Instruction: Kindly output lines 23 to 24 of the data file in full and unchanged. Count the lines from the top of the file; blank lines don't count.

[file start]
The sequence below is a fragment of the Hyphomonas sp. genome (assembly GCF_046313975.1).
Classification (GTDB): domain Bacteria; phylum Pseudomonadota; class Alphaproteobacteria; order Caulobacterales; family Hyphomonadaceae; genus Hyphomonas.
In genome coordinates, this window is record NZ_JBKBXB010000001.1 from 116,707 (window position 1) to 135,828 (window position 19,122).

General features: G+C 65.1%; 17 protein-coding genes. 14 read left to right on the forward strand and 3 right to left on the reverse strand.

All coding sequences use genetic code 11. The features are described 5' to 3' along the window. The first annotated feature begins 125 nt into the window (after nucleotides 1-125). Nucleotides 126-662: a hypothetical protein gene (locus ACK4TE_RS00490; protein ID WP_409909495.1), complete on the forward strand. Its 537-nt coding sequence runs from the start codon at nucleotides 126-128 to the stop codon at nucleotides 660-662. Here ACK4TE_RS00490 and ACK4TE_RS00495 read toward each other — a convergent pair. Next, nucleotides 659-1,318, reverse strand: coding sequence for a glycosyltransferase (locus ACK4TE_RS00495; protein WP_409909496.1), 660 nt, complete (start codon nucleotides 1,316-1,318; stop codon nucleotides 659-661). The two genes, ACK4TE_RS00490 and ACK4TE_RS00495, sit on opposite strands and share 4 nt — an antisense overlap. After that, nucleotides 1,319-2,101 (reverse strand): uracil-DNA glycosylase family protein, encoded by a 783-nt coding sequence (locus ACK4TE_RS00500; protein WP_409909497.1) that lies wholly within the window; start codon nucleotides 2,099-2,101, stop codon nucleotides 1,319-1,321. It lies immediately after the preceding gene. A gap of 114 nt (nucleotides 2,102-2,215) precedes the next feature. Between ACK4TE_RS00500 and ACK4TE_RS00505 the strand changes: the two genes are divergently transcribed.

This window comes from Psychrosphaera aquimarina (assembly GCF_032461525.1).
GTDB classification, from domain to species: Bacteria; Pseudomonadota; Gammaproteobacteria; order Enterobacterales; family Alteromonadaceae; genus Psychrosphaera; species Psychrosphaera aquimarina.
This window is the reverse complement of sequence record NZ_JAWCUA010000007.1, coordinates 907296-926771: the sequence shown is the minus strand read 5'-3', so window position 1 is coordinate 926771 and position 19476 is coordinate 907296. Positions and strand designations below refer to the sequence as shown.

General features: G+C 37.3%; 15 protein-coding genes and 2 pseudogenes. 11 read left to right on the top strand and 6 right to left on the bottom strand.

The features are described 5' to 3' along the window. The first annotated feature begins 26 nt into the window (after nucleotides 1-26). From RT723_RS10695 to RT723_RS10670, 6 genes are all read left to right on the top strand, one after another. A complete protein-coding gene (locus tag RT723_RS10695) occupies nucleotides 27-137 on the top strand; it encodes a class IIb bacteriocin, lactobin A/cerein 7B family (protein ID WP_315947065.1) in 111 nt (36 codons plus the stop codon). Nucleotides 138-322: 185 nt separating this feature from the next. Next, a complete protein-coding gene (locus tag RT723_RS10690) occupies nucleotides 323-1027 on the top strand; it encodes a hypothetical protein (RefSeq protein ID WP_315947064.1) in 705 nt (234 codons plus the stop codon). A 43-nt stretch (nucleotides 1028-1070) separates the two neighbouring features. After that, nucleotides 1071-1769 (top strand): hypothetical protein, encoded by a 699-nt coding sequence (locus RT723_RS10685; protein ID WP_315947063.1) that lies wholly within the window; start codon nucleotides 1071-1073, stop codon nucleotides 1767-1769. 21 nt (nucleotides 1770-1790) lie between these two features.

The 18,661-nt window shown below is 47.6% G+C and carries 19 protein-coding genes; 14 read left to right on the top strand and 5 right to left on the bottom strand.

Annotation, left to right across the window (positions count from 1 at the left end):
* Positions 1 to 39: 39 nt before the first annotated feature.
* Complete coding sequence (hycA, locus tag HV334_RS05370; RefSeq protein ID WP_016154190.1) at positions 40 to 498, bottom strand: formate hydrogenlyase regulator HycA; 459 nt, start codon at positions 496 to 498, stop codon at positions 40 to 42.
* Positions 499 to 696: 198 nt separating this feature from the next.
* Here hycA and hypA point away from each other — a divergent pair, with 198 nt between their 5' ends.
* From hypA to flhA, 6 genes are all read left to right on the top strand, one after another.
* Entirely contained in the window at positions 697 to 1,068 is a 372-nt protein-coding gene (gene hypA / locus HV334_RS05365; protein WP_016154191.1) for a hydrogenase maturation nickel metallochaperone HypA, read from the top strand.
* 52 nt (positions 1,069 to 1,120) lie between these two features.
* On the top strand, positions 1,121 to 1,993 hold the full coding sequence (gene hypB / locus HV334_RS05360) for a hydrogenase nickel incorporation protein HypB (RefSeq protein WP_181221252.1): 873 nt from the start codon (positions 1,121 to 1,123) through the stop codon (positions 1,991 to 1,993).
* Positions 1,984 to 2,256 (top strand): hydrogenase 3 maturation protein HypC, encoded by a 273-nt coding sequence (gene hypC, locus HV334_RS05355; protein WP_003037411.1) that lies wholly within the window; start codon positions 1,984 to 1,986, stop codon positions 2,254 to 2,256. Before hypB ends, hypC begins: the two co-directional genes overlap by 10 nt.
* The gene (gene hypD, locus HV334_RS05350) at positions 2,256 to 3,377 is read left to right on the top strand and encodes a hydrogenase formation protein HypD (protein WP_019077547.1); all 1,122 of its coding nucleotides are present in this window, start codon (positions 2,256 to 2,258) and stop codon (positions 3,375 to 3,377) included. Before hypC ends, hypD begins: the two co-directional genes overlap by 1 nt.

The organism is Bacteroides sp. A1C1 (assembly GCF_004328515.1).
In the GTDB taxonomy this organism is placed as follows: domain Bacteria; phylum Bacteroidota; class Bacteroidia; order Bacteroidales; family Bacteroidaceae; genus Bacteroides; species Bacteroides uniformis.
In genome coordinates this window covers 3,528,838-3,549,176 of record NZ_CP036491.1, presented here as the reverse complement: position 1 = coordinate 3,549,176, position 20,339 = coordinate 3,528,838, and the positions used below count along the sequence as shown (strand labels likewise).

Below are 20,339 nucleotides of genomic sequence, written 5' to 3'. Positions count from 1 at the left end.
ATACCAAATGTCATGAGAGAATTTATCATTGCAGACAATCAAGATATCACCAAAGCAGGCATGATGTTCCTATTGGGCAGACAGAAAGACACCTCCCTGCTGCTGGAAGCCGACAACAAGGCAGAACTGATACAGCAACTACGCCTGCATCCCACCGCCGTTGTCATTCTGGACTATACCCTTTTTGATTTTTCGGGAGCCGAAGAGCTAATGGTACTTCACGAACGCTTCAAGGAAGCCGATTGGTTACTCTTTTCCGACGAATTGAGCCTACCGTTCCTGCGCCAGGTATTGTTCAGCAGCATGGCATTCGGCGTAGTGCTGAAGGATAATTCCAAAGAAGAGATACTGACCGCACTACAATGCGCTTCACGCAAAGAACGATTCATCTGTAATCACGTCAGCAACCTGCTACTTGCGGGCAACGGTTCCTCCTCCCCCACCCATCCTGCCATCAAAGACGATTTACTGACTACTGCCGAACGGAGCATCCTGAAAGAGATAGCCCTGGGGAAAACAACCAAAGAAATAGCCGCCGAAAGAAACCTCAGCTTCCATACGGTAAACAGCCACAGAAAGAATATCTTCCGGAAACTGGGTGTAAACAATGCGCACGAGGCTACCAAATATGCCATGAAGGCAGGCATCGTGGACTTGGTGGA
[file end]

The organism is Bacteroides sp. A1C1 (assembly GCF_004328515.1).
In the GTDB taxonomy this organism is placed as follows: domain Bacteria; phylum Bacteroidota; class Bacteroidia; order Bacteroidales; family Bacteroidaceae; genus Bacteroides; species Bacteroides uniformis.